Trump’s fame, wealth, and marginal position in the worlds of government, news media, and finance exempted him, in the minds of his supporters, from the informal rules that had conditioned the words and actions of candidates and presidents for years. Such freedom allowed him to bring into the political arena methods and practices from the worlds he knew best: tabloid journalism, professional wrestling, and reality television.

Disney Will Give Up Tax Breaks To Avoid Paying Disneyland Workers A Living Wage

"The Walt Disney Company came under heavy fire on Thursday for a decision to walk away from hundreds of millions of dollars in subsidies and tax breaks for its southern California theme parks, a move critics are characterizing as an extraordinary last-ditch effort to avoid paying a living wage to thousands of workers." … Read More

More on Immunity Granted by USAO SDNY to Persons in the Trump Orbit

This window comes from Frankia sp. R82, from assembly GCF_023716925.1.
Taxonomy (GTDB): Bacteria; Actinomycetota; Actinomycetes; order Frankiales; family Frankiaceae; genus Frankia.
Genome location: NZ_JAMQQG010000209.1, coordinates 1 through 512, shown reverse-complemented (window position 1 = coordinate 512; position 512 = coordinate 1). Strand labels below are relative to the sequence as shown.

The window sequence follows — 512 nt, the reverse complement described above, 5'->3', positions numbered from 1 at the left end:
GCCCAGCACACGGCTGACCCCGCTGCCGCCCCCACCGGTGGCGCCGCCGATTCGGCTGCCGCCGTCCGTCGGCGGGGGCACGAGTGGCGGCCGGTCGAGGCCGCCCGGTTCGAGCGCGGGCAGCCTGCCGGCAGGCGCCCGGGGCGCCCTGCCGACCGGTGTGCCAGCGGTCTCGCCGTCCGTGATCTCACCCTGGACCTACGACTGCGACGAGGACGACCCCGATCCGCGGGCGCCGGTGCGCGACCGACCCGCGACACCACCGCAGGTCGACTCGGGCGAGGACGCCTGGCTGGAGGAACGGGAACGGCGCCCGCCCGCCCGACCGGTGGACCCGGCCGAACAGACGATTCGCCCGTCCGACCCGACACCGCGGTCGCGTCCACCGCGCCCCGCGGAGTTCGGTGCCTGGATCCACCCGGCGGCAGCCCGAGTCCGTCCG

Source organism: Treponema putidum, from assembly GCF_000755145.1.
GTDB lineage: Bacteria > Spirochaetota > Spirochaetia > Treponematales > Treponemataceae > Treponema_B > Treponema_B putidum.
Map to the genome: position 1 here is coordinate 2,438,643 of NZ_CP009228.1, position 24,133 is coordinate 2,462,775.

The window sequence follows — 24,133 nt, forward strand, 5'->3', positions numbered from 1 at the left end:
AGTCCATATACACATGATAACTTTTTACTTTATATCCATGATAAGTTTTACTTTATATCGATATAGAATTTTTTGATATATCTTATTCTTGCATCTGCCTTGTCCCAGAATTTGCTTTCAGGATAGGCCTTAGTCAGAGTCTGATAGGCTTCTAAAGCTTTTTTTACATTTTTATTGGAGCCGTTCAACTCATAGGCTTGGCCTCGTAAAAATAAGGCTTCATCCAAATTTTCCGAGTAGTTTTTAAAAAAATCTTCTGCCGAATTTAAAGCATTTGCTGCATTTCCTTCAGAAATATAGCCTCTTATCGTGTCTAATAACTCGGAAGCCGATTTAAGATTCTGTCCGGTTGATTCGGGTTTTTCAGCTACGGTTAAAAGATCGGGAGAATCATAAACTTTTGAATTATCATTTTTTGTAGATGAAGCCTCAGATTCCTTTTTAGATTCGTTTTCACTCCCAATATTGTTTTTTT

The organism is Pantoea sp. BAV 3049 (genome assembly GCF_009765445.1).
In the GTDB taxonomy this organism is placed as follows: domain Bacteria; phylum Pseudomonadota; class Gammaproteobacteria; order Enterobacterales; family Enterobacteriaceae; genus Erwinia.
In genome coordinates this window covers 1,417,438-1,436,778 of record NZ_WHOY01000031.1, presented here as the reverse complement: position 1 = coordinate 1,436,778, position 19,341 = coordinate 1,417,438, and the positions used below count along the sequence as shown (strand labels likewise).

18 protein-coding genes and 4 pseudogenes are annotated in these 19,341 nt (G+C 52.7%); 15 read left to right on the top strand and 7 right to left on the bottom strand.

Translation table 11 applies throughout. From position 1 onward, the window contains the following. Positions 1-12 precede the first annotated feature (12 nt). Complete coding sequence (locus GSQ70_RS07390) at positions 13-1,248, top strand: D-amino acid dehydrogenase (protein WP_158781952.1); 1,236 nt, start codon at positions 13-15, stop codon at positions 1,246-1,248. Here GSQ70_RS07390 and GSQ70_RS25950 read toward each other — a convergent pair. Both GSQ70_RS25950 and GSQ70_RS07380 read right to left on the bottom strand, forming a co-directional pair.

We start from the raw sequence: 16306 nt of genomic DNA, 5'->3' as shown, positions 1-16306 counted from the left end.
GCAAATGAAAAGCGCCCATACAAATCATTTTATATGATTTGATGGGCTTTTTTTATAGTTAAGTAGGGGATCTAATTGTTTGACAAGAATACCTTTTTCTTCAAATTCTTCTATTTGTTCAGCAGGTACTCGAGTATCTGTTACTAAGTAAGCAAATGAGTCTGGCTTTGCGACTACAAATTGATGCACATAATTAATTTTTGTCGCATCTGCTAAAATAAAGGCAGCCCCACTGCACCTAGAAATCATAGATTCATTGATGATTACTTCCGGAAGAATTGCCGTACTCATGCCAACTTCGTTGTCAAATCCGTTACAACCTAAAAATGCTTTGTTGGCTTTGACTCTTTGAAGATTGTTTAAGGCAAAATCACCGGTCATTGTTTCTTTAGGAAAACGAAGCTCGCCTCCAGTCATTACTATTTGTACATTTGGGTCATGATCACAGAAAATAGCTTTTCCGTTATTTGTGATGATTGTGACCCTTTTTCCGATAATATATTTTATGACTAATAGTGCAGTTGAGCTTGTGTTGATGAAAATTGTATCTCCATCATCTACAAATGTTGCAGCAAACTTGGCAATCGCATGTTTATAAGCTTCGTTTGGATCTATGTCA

White collar crime lawyers know that the premier white collar crime prosecutors are in USAO SDNY.  That is the office that investigated and prosecuted Michael Cohen, Trump's personal lawyer, to a plea and has obtained two immunity agreements -- one for David Pecker, publisher of the National Enquirer, and for Allen Weisselberg, CFO of the Trump organization.  Those developments appear to bring great risk to Trump as shown in these articles.  The reason I post them here is that they do inform readers who may not be that familiar with USAO SDNY of its role in the federal white collar crime universe.

Making plans for a new world order Handelsblatt. From Germany’s foreign minister; including a payments system that bypasses SWIFT.
Banker pleads guilty to money laundering charges, S. Fla. properties could be seized South Florida Business Journal. “Krull admitted that he helped private clients from Venezuela embezzle about $600 million from Petróleos de Venezuela, S.A. (PDVSA), a state-owned oil company.” E. Mayer: “Perhaps this sort of insider-looting explains at least part of Venezuela’s financial woes.”

New York Times:  3 Tax Breaks That May Be Better in the Long Run, by Paul Sullivan:
Talk to a tax expert long enough and you’re likely to hear some variant on this phrase: Don’t let the tail wag the dog.